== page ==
I'm reading a fascinating book that my wife discovered, Daniel Gilbert's Stumbling on Happiness. At some point I'll probably review it for Mises.org so no need for a big to-do right now.
However, in the beginning he discusses why it's very odd that we try to imagine and provide for the desires of these other people, who are often very ungrateful. Those people are our future selves.
This wasn't Gilbert's point, but it reminded me of one of my (countless) deep insights from my grad school years: If you are altruistic then it will redound to your happiness. There is much psychological truth behind the Golden Rule, but it's not (simply) that God will reward you in heaven or that people might reciprocate.
Rather, if you orient yourself to catering to others' needs, then you will do the same for your future self. And hence you will be happier than if you selfishly look out for Numero Uno, and then wonder why you haven't lived up to your potential (and hence are miserable).
Obviously some readers are going to get defensive and think I'm lecturing, so let me admit: I'm not saying I practice what I preach very well. Even so, I think this is part of why morality "works," and why ethical egoism is so misguided.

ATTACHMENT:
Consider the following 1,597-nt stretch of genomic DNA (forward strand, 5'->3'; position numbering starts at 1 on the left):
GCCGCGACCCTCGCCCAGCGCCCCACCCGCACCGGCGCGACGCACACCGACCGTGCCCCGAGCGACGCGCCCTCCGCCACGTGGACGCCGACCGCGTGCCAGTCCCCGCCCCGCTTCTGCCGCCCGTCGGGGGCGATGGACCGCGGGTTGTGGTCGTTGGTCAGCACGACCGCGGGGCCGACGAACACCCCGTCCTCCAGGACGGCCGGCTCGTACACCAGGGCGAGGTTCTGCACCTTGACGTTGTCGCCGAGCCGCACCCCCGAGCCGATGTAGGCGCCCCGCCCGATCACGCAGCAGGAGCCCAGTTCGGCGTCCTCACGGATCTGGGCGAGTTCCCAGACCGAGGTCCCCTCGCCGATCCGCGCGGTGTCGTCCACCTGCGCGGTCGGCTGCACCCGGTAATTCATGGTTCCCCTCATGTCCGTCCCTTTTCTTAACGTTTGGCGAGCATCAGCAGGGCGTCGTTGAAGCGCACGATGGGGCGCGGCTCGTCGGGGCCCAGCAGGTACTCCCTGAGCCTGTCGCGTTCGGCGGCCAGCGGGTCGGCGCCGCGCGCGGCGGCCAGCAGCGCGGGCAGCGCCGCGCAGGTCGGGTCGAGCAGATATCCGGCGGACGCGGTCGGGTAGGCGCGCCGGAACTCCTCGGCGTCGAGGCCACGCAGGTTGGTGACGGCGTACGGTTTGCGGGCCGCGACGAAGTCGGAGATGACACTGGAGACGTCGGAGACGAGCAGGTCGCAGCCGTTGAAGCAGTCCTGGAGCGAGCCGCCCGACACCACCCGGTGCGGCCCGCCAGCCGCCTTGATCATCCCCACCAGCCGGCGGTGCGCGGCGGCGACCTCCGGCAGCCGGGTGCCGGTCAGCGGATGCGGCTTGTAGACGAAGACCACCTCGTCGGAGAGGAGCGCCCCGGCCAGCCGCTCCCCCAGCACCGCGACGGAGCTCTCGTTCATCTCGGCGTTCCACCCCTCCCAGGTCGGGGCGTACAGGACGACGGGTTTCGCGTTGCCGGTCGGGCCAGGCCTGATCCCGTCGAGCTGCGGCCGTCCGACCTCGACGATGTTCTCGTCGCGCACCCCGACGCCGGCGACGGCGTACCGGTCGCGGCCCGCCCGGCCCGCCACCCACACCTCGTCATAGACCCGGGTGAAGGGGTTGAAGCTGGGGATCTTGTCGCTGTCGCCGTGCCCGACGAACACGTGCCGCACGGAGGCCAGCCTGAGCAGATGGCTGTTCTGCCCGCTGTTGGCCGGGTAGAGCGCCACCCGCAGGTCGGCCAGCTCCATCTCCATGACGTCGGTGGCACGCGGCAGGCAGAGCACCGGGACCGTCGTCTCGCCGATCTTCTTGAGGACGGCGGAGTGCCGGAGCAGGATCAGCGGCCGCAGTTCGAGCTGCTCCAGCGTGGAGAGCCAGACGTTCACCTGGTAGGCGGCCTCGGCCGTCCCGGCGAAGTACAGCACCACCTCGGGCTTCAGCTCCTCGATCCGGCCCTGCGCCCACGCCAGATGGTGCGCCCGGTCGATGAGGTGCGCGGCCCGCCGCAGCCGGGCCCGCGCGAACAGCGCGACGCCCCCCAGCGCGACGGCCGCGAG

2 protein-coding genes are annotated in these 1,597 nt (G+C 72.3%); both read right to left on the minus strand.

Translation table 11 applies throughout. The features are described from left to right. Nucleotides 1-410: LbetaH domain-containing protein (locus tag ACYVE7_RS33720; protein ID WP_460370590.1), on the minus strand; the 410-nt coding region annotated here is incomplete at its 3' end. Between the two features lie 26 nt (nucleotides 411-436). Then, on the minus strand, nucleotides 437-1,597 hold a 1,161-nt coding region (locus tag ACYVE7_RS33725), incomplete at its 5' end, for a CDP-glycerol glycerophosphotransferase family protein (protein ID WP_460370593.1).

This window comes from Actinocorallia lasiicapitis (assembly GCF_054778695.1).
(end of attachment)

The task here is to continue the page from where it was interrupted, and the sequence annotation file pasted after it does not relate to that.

The principle here is similar to my thoughts on tithing: At first it is absolutely CRAZY to give away 10% of your income to the church every month. You might do it out of duty, but what a pain; that would kill your budget, right?
On the contrary, once my wife and I got serious about it (and she was the driving force I must admit), all of a sudden we had money falling out of our ears. It wasn't that a divine paycheck came from a deceased Aunt Marge, but rather that all of a sudden we understood our finances much better and so had more, even after taking 10% off the top.
Same thing with the Golden Rule. If you are kind, merciful, patient, etc. with other people, then you will be that way with yourself. At first it's counterintuitive--it seems you should spend your efforts on pleasing yourself in order to be happy. But if you develop the discipline to see what other people really need (and that could be a beer or a compliment, OR a lecture or a kick in the pants depending) and to try your best to help them in a loving way, then you will effortlessly apply those skills on yourself.
And one last thing: You can't cheat and say, "Well if you're right, then I as a rational utilitarian [actually you probably are a consequentialist] will adopt altruistic attitudes as a means to an end." That's like saying, "I'm going to convince myself that my car is the coolest car in the world, and then I will be happy."